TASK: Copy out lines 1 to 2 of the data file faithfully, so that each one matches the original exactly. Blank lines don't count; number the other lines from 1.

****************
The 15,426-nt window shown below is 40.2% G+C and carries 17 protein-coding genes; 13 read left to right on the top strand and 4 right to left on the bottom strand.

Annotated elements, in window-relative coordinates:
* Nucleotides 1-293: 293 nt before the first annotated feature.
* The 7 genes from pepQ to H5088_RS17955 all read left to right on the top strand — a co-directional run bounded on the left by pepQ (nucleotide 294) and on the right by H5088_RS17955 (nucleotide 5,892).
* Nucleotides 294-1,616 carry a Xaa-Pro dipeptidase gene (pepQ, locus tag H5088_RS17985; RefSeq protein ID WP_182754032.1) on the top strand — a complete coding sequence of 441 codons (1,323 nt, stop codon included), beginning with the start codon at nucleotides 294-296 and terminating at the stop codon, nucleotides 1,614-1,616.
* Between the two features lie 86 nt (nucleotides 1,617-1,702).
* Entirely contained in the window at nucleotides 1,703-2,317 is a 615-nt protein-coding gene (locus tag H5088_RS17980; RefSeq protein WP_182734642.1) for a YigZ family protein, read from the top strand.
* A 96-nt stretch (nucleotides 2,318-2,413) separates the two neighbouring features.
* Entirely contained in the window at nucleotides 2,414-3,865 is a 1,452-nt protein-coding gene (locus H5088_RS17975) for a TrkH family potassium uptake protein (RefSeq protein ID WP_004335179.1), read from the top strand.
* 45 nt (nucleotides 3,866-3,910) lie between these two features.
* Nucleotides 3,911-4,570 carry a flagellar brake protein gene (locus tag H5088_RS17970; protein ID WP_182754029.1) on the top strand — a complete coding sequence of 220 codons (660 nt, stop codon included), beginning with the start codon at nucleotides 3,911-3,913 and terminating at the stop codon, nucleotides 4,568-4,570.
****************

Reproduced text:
The 15,426-nt window shown below is 40.2% G+C and carries 17 protein-coding genes; 13 read left to right on the top strand and 4 right to left on the bottom strand.

Annotated elements, in window-relative coordinates: